Back to my recent client. She realized that she wanted to set up her filing system by using each family member’s name and then using sub-categories within each person’s file area. For example, let’s say her son’s name is Tom. She wanted to have a main category called Tom, and then file folders within that category for Tom-Auto, Tom-Education, Tom-Medical, Tom-Work, etc. The reason for this, she explained, is that she tends to think of each person as a universe unto him- or herself. Once she is within that universe, then she wants to break it down by subject matter category. Others set up their filing systems based on main subject matter categories of Auto, Education, Medical, Work, etc. and then use each family member’s name as the sub-categories and file folders within. Which is right? Well, both, actually. It depends on the way your brain thinks about and processes paper. For my client, this system worked. As soon as we set up her filing system in this manner, I could see her confidence come back and her spirits rise. This felt “right” to her. She just lacked the confidence to try it before.

So, when organizing, trust your instincts. They usually guide you to a great solution.

The phrase ‘time management’ has become one of the most oft-repeated phrases of our society. Almost everyone thinks they need to improve their time management skills. The problem is that most people aren’t even examining what the real issue is. Instead, the average person will blame time itself. Think I am kidding? Let me demonstrate.

When I attend a social or business function and people discover that I am a productivity expert, the topic often turns to ‘time management.’ Many people will invariably say some version of, “I don’t have any time.” To which I then usually reply, “Actually, you have the same 24 hours in your day that every other human being has. What you’re really telling me is that you don’t like the way you are spending your time, or you have not been able to prioritize your tasks to maximize that 24 hours.” I usually get a long pause, and then if the person ‘gets it,’ he or she will have a small epiphany and reply, “Yes, that’s it! I wish I were managing my time better. I’m feeling out of balance.”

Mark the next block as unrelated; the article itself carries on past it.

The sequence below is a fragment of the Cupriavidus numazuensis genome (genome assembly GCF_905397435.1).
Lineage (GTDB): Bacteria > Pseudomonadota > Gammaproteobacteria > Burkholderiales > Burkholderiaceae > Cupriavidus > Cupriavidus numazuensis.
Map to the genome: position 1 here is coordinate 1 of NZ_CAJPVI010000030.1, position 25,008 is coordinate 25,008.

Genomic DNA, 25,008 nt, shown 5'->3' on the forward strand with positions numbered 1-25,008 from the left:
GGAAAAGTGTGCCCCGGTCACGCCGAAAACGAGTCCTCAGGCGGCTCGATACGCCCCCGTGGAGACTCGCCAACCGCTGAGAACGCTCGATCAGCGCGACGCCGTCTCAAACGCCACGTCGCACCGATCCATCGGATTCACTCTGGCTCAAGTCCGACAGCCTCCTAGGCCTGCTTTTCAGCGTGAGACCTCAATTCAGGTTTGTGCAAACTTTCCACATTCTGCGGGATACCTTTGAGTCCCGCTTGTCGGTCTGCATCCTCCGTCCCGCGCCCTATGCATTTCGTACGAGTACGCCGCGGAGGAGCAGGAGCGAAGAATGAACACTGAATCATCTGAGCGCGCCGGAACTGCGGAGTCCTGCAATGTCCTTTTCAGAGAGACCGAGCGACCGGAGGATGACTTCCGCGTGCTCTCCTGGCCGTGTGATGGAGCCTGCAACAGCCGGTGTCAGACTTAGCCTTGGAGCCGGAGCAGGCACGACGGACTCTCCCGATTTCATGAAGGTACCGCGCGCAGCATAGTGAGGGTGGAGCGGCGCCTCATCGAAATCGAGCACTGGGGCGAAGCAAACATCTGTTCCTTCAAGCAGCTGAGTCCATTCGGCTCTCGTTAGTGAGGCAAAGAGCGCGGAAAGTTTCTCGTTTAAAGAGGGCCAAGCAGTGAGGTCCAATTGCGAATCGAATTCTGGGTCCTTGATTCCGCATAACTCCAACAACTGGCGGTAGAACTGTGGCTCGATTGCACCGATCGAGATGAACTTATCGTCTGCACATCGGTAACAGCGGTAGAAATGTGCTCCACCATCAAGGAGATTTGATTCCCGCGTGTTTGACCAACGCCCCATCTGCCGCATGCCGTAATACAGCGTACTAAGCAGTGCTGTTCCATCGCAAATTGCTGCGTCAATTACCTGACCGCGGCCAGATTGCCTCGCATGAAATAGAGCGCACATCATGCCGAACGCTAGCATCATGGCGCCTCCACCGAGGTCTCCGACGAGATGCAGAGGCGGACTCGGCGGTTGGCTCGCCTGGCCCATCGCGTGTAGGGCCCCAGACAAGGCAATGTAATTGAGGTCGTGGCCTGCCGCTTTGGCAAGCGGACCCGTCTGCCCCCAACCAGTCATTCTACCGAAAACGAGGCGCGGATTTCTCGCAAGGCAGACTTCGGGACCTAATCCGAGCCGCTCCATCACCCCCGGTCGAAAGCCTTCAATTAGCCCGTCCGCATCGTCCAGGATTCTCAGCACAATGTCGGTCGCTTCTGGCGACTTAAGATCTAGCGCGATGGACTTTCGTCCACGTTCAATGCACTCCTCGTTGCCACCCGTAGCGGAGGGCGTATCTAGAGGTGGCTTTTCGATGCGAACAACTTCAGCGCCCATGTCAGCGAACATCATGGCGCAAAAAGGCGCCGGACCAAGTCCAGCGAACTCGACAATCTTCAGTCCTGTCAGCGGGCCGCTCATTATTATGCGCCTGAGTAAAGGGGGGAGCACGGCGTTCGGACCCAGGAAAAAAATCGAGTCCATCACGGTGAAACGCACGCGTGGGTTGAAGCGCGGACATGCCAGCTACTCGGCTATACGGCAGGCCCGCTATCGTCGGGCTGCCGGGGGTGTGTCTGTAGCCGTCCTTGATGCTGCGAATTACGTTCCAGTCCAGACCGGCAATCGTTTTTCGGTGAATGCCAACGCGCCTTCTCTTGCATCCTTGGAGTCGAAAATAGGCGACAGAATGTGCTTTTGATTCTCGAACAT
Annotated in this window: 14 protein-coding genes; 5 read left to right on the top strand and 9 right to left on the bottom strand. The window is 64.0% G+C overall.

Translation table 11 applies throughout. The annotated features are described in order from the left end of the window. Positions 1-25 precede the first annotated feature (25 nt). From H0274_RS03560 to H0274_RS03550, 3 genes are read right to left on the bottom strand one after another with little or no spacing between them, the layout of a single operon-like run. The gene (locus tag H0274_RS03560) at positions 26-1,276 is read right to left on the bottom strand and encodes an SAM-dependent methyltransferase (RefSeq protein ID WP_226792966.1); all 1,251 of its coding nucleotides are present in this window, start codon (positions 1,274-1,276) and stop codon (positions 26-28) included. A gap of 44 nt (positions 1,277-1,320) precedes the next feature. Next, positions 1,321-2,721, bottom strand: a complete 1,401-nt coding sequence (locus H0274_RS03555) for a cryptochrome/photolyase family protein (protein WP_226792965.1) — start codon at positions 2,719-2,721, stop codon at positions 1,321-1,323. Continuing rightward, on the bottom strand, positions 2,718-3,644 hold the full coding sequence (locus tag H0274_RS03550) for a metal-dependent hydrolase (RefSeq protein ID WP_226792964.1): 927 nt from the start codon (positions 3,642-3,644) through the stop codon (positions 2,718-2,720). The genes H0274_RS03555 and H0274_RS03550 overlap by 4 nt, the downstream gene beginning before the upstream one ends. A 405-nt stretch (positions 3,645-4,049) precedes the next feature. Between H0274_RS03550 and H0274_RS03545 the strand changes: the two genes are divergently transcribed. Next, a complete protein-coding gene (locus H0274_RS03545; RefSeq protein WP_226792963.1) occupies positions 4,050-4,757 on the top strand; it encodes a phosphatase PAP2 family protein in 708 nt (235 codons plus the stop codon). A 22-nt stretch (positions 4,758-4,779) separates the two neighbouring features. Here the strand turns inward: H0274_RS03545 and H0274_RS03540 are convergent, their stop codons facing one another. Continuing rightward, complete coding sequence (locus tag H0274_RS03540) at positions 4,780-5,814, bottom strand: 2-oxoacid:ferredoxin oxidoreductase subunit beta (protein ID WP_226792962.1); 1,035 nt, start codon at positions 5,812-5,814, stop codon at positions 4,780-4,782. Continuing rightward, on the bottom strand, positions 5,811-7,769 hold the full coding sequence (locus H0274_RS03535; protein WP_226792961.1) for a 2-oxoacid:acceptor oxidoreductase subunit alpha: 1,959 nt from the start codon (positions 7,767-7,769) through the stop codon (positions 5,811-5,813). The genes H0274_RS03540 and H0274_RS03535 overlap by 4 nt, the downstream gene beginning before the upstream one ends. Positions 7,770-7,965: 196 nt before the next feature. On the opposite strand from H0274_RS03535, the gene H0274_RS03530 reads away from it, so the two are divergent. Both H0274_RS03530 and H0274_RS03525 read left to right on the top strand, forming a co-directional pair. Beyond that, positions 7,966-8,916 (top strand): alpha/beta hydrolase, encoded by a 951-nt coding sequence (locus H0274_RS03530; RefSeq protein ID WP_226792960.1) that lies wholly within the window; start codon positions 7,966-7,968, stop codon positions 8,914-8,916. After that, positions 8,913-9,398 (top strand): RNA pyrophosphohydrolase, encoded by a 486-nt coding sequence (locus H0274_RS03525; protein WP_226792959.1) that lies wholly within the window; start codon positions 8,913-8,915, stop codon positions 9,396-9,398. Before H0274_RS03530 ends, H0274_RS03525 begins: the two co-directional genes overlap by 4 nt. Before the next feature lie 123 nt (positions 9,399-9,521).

The reason that this common time management description irks me so much is that it essentially gives the person an excuse by blaming time itself, when the real issue generally lies with the person. While there may be some real issues involved that cause a person to get into a time management jam, it is also often the person’s lack of planning, procrastination, and failure to adequately prioritize that causes the time crunch.

People are not overwhelmed with time itself, but with what they fill that time with – all of the tasks and responsibilities that make up their busy schedules. That overwhelmed feeling is a lack of control over the passing of time. And that would actually be correct because no matter how hard you try, you cannot control the passing of time.

No matter how organized you are and how much you plan ahead, the reality of life steps in. Good time management techniques are in place so that when life throws you a curve ball, you can hit it and get back on base. You need techniques to put your plans into action so that you can avoid, to the extent possible, the time crunches that can come between you and your best life.

The phrase “time management” is itself an oxymoron. You can’t manage time, only what you choose to do with it. I often tell my clients that if I could invent a time machine and give them all a 25th hour in the day, I would. But until that amazing feat occurs (be patient, I’m working on it), we are all left on even playing field.

Indeed, time is the great equalizer. As Denis Waitley puts it, “Time is an equal opportunity employer. Each human being has exactly the same number of hours and minutes each day. Rich people can’t buy more hours. Scientists can’t invent new minutes. And you can’t save time to spend it on another day.” Wise words.

Another phrase that I often hear is “Time is money.” This is actually a bit of a loaded topic for me. As a former practicing attorney, I am all too familiar with what it means to sell your time as a commodity. You are essentially selling your time (i.e., your life) in six-minute increments. The only valuable time is billable time. The decision to spend time doing anything other than billable work must be justified. It’s no wonder that chief among a host of reasons for the high dissatisfaction among lawyers is the pressure of high billable-hours requirements in large firms, which leads to a serious lack of life-work balance.